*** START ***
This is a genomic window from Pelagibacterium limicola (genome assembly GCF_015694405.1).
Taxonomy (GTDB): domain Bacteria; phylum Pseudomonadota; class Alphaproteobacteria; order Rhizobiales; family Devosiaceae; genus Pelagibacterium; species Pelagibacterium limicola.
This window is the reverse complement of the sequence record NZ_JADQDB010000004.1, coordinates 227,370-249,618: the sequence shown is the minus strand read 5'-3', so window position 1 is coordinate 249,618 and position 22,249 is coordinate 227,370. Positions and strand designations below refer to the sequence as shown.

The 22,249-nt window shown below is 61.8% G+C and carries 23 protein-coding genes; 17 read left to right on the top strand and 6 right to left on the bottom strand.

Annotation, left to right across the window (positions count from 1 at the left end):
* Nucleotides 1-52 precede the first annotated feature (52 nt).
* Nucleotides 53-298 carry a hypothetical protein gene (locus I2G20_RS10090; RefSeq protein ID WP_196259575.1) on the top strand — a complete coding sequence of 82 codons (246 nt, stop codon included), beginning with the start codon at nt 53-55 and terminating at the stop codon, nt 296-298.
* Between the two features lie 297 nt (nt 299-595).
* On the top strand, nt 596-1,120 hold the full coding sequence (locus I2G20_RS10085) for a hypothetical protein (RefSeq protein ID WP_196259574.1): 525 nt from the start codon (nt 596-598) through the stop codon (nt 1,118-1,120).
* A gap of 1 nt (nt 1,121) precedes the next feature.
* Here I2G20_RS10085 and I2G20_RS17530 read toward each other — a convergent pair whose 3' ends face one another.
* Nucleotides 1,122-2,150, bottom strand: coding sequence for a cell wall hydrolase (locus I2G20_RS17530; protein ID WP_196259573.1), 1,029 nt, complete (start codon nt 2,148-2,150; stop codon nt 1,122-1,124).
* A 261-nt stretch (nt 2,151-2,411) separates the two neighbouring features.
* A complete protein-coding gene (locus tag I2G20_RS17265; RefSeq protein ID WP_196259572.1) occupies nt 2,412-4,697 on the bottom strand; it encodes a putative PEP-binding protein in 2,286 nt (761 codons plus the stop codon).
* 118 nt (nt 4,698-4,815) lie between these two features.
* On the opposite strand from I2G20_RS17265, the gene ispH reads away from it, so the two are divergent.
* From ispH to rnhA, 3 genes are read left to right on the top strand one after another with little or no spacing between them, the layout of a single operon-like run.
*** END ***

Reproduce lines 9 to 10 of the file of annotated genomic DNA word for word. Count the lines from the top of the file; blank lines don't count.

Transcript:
* On the top strand, nt 596-1,120 hold the full coding sequence (locus I2G20_RS10085) for a hypothetical protein (RefSeq protein ID WP_196259574.1): 525 nt from the start codon (nt 596-598) through the stop codon (nt 1,118-1,120).
* A gap of 1 nt (nt 1,121) precedes the next feature.